During this period England saw the establishment of some Institutions. One of the written parts of British Constitution ( it is not a single document as in the Constitution of Italy) is an old document called Magna Carta Libertatum or Great Charter of the Liberties. It was signed on June 15th, 1215 by the King John Lackland (brother of the famous Richard the Lion hearted) and the Barons. By this document the king was forced to grant many rights to the English Aristocracy. In later centuries Magna Charta became a model for those who demanded individual liberties for all people, but in its own time its greatest value was that for the first time in the history of Britain, the absolute power of the king was limited. The 63 articles chiefly benefited the Barons and other members of the feudal class, some granted the Church freedom from royal interference and only few granted some rights of the rising middle class in the towns. The ordinary Englishmen and the peasants gained very little and were hardly mentioned in the charter. This document is also considered an important step towards the end of English feudalism because the nobles acted as a class and not as vassals. The base of feudalism, use of land in return for services, was beginning to crumble.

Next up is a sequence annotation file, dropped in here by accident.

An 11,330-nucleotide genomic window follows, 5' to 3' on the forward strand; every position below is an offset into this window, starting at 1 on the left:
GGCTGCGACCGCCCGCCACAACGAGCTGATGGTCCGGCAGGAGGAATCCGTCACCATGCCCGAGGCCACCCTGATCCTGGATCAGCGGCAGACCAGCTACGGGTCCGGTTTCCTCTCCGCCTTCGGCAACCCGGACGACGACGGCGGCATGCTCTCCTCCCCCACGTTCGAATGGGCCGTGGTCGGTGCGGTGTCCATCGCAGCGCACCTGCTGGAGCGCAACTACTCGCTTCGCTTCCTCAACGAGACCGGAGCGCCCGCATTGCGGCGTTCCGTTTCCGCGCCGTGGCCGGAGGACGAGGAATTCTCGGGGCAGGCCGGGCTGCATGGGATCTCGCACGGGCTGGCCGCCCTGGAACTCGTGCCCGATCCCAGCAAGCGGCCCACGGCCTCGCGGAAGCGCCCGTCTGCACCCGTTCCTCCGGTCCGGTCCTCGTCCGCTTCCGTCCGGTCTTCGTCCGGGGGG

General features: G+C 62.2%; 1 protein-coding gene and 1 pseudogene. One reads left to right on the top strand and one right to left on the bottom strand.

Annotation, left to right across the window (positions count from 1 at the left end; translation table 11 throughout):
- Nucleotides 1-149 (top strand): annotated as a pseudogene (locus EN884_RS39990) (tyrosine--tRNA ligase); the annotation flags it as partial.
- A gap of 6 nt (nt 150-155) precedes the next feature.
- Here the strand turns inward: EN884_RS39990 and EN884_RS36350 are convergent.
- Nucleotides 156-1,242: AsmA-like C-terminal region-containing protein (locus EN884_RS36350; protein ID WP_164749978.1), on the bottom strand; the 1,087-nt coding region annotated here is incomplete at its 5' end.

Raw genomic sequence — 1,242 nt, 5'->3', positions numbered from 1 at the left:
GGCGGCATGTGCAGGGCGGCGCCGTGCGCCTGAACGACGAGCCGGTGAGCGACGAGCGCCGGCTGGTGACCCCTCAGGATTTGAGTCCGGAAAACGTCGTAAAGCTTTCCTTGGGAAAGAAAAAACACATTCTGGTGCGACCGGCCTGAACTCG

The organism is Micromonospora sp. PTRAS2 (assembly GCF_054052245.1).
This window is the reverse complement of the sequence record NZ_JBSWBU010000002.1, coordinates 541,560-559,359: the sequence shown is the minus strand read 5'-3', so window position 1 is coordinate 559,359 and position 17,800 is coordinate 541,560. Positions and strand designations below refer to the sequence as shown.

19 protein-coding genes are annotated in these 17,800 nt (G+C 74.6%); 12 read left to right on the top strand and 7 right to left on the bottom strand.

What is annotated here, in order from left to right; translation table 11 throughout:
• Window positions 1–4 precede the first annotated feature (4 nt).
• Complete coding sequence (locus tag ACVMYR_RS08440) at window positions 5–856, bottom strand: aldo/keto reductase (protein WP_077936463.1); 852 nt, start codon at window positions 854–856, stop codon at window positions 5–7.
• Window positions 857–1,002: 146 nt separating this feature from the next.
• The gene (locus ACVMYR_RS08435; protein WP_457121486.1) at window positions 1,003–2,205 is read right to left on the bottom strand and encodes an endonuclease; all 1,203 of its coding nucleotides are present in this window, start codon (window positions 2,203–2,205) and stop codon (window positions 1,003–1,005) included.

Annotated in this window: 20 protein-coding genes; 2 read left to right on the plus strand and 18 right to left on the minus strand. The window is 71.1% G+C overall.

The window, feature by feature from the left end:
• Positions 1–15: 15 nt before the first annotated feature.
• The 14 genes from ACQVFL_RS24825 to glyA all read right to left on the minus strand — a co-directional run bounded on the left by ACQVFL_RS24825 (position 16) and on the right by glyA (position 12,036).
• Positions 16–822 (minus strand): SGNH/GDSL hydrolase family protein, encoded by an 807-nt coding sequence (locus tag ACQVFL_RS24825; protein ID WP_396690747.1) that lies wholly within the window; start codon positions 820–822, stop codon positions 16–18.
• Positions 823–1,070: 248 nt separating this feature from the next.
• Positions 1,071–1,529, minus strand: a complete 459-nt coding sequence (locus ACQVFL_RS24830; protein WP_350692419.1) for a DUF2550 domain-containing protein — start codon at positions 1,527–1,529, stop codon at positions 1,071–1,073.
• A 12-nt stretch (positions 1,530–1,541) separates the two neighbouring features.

In 1258 the Nobles, led by Simon the Montfort, elected a Council and took responsibilities for governing the country. This Council was called “ parliament”, from the French “parler”, and referred to a place where people met in order to talk. Some historians maintain that the true origin of Parliament goes back to the Anglo-Saxon time when the King presided over a Council, the Witan, which should advice him and support his election. During the reign of Henry III parliament was a feudal assembly and its members were nobles and the high clergy. It became an important body only in 1295, when Edward I summoned up a Parliament, called later “Model Parliament”( because it was a pattern for later Parliaments) which marked the beginning of the present House of Commons. Its importance was that for the first time in the history of Britain, representatives by the people, two knights elected from each county and two townsmen from each of the many towns, had seats in Parliament.